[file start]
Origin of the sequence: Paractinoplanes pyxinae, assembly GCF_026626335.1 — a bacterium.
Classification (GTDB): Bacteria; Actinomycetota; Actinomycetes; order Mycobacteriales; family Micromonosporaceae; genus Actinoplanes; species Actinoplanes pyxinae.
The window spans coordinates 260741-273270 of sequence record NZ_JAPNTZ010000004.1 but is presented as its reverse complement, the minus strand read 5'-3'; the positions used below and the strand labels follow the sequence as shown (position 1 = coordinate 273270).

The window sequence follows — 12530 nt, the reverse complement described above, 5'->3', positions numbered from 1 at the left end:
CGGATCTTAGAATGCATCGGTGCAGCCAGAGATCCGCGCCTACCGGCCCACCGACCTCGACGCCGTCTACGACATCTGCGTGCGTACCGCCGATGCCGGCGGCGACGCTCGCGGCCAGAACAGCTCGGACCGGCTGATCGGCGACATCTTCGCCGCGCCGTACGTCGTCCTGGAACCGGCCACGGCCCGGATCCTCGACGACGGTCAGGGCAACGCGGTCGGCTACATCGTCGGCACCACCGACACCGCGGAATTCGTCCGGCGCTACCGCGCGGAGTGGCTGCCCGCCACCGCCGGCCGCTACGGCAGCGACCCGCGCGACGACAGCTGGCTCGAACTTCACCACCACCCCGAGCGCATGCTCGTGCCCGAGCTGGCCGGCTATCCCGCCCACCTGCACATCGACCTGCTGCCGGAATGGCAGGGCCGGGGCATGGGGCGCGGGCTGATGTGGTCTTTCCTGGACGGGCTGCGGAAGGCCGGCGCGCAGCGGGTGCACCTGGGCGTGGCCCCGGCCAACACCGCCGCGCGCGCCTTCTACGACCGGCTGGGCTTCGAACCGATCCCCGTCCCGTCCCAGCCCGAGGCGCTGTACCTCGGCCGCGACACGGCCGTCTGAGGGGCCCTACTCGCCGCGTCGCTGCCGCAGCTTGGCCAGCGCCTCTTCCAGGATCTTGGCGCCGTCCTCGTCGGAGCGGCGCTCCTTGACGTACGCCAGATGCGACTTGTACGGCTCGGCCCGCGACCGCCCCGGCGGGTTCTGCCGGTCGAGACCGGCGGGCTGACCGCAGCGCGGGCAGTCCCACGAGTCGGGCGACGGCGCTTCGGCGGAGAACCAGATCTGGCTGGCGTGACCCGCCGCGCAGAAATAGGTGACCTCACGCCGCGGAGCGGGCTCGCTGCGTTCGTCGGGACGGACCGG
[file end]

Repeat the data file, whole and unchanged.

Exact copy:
Origin of the sequence: Paractinoplanes pyxinae, assembly GCF_026626335.1 — a bacterium.
Classification (GTDB): Bacteria; Actinomycetota; Actinomycetes; order Mycobacteriales; family Micromonosporaceae; genus Actinoplanes; species Actinoplanes pyxinae.
The window spans coordinates 260741-273270 of sequence record NZ_JAPNTZ010000004.1 but is presented as its reverse complement, the minus strand read 5'-3'; the positions used below and the strand labels follow the sequence as shown (position 1 = coordinate 273270).

The window sequence follows — 12530 nt, the reverse complement described above, 5'->3', positions numbered from 1 at the left end:
CGGATCTTAGAATGCATCGGTGCAGCCAGAGATCCGCGCCTACCGGCCCACCGACCTCGACGCCGTCTACGACATCTGCGTGCGTACCGCCGATGCCGGCGGCGACGCTCGCGGCCAGAACAGCTCGGACCGGCTGATCGGCGACATCTTCGCCGCGCCGTACGTCGTCCTGGAACCGGCCACGGCCCGGATCCTCGACGACGGTCAGGGCAACGCGGTCGGCTACATCGTCGGCACCACCGACACCGCGGAATTCGTCCGGCGCTACCGCGCGGAGTGGCTGCCCGCCACCGCCGGCCGCTACGGCAGCGACCCGCGCGACGACAGCTGGCTCGAACTTCACCACCACCCCGAGCGCATGCTCGTGCCCGAGCTGGCCGGCTATCCCGCCCACCTGCACATCGACCTGCTGCCGGAATGGCAGGGCCGGGGCATGGGGCGCGGGCTGATGTGGTCTTTCCTGGACGGGCTGCGGAAGGCCGGCGCGCAGCGGGTGCACCTGGGCGTGGCCCCGGCCAACACCGCCGCGCGCGCCTTCTACGACCGGCTGGGCTTCGAACCGATCCCCGTCCCGTCCCAGCCCGAGGCGCTGTACCTCGGCCGCGACACGGCCGTCTGAGGGGCCCTACTCGCCGCGTCGCTGCCGCAGCTTGGCCAGCGCCTCTTCCAGGATCTTGGCGCCGTCCTCGTCGGAGCGGCGCTCCTTGACGTACGCCAGATGCGACTTGTACGGCTCGGCCCGCGACCGCCCCGGCGGGTTCTGCCGGTCGAGACCGGCGGGCTGACCGCAGCGCGGGCAGTCCCACGAGTCGGGCGACGGCGCTTCGGCGGAGAACCAGATCTGGCTGGCGTGACCCGCCGCGCAGAAATAGGTGACCTCACGCCGCGGAGCGGGCTCGCTGCGTTCGTCGGGACGGACCGG